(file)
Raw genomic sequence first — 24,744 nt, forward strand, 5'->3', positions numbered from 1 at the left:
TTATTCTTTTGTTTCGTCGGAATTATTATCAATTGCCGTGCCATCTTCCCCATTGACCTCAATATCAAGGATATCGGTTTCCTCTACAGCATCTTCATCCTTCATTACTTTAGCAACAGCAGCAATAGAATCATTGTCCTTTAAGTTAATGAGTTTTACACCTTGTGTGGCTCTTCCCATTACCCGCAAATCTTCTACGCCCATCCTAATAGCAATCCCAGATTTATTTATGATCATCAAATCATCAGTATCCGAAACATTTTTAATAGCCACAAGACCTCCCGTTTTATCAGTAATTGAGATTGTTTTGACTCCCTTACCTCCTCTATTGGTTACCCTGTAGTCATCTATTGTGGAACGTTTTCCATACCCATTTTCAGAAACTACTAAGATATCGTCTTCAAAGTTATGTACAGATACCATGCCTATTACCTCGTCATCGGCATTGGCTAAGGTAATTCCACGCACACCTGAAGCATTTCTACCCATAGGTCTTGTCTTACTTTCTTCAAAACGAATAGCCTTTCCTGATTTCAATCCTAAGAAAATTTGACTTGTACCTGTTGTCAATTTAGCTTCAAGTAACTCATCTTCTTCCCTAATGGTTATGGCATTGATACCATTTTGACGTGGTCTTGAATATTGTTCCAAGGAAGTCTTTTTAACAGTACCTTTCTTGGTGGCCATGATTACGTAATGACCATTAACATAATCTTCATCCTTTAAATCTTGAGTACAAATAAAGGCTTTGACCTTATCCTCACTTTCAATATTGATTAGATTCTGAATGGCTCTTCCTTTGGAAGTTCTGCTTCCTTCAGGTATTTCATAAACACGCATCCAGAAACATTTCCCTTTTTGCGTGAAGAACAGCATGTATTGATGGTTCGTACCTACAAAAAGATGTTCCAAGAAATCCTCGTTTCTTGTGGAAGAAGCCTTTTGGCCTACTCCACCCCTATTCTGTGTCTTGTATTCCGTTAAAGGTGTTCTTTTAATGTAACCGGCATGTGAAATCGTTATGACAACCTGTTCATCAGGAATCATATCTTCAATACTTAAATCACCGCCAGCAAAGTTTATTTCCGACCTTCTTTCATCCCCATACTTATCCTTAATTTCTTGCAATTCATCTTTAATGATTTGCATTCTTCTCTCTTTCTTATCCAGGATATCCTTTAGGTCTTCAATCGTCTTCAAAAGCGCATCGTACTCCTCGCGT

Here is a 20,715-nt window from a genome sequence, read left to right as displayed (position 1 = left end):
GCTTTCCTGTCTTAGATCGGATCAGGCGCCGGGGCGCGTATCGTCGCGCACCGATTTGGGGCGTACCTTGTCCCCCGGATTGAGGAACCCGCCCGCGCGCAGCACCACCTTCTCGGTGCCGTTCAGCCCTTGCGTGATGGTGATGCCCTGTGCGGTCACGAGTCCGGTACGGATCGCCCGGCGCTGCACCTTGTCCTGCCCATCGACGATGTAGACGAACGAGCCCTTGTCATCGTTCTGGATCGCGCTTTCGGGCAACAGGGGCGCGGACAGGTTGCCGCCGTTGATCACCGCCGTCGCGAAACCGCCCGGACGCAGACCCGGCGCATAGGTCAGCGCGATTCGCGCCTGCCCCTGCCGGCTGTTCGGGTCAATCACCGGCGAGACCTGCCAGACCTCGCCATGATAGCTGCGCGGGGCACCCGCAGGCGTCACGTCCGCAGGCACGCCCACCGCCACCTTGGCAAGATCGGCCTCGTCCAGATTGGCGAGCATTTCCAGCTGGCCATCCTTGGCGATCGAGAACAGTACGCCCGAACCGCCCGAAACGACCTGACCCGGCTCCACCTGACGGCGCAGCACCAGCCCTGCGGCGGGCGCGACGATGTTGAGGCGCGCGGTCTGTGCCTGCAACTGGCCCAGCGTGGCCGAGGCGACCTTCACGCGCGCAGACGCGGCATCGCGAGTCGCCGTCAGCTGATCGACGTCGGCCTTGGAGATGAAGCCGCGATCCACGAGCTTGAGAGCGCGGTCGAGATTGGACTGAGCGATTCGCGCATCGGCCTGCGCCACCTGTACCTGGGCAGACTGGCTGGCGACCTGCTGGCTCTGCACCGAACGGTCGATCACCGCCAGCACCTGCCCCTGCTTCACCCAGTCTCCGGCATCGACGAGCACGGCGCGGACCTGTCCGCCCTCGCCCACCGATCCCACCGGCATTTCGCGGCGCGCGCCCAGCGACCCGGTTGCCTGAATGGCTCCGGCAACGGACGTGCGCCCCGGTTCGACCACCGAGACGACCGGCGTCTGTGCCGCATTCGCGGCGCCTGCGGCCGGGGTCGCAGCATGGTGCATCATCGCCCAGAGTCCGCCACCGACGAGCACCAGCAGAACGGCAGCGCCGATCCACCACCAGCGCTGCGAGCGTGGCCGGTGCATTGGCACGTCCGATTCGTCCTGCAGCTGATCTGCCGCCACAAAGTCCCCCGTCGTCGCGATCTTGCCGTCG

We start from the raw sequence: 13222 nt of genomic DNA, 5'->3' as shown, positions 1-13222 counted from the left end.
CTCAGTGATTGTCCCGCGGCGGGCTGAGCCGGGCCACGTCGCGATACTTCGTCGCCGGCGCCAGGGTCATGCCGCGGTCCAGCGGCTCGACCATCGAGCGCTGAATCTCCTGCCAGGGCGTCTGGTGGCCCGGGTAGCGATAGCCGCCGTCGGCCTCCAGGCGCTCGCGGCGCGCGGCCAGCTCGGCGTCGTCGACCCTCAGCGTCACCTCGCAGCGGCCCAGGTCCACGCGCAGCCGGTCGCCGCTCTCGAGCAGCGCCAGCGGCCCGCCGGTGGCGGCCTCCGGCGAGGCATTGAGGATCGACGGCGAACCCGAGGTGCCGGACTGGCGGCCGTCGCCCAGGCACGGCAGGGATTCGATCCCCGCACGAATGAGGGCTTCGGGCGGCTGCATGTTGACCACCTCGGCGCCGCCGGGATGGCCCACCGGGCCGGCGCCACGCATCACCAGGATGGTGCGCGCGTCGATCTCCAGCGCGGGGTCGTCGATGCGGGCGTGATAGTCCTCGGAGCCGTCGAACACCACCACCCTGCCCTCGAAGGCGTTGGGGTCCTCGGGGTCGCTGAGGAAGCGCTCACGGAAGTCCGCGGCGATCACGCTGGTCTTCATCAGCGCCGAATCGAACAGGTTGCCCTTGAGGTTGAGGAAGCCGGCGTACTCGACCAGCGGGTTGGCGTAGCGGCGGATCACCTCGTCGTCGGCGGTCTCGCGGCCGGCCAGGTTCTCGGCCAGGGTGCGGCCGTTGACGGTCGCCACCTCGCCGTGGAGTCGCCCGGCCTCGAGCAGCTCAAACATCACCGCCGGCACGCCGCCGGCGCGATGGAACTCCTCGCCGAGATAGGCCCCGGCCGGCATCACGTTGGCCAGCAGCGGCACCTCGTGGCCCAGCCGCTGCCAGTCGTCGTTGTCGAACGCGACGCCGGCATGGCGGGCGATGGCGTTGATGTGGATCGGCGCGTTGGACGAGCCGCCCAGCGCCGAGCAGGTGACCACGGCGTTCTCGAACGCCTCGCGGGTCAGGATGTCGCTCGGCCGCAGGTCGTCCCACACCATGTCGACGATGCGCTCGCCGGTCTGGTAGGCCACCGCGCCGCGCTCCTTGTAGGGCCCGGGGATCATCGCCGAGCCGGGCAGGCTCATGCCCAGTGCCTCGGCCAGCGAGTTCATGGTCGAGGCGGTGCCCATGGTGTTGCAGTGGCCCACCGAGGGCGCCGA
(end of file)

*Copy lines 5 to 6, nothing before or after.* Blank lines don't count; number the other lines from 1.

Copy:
We start from the raw sequence: 13222 nt of genomic DNA, 5'->3' as shown, positions 1-13222 counted from the left end.
CTCAGTGATTGTCCCGCGGCGGGCTGAGCCGGGCCACGTCGCGATACTTCGTCGCCGGCGCCAGGGTCATGCCGCGGTCCAGCGGCTCGACCATCGAGCGCTGAATCTCCTGCCAGGGCGTCTGGTGGCCCGGGTAGCGATAGCCGCCGTCGGCCTCCAGGCGCTCGCGGCGCGCGGCCAGCTCGGCGTCGTCGACCCTCAGCGTCACCTCGCAGCGGCCCAGGTCCACGCGCAGCCGGTCGCCGCTCTCGAGCAGCGCCAGCGGCCCGCCGGTGGCGGCCTCCGGCGAGGCATTGAGGATCGACGGCGAACCCGAGGTGCCGGACTGGCGGCCGTCGCCCAGGCACGGCAGGGATTCGATCCCCGCACGAATGAGGGCTTCGGGCGGCTGCATGTTGACCACCTCGGCGCCGCCGGGATGGCCCACCGGGCCGGCGCCACGCATCACCAGGATGGTGCGCGCGTCGATCTCCAGCGCGGGGTCGTCGATGCGGGCGTGATAGTCCTCGGAGCCGTCGAACACCACCACCCTGCCCTCGAAGGCGTTGGGGTCCTCGGGGTCGCTGAGGAAGCGCTCACGGAAGTCCGCGGCGATCACGCTGGTCTTCATCAGCGCCGAATCGAACAGGTTGCCCTTGAGGTTGAGGAAGCCGGCGTACTCGACCAGCGGGTTGGCGTAGCGGCGGATCACCTCGTCGTCGGCGGTCTCGCGGCCGGCCAGGTTCTCGGCCAGGGTGCGGCCGTTGACGGTCGCCACCTCGCCGTGGAGTCGCCCGGCCTCGAGCAGCTCAAACATCACCGCCGGCACGCCGCCGGCGCGATGGAACTCCTCGCCGAGATAGGCCCCGGCCGGCATCACGTTGGCCAGCAGCGGCACCTCGTGGCCCAGCCGCTGCCAGTCGTCGTTGTCGAACGCGACGCCGGCATGGCGGGCGATGGCGTTGATGTGGATCGGCGCGTTGGACGAGCCGCCCAGCGCCGAGCAGGTGACCACGGCGTTCTCGAACGCCTCGCGGGTCAGGATGTCGCTCGGCCGCAGGTCGTCCCACACCATGTCGACGATGCGCTCGCCGGTCTGGTAGGCCACCGCGCCGCGCTCCTTGTAGGGCCCGGGGATCATCGCCGAGCCGGGCAGGCTCATGCCCAGTGCCTCGGCCAGCGAGTTCATGGTCGAGGCGGTGCCCATGGTGTTGCAGTGGCCCACCGAGGGCGCCGA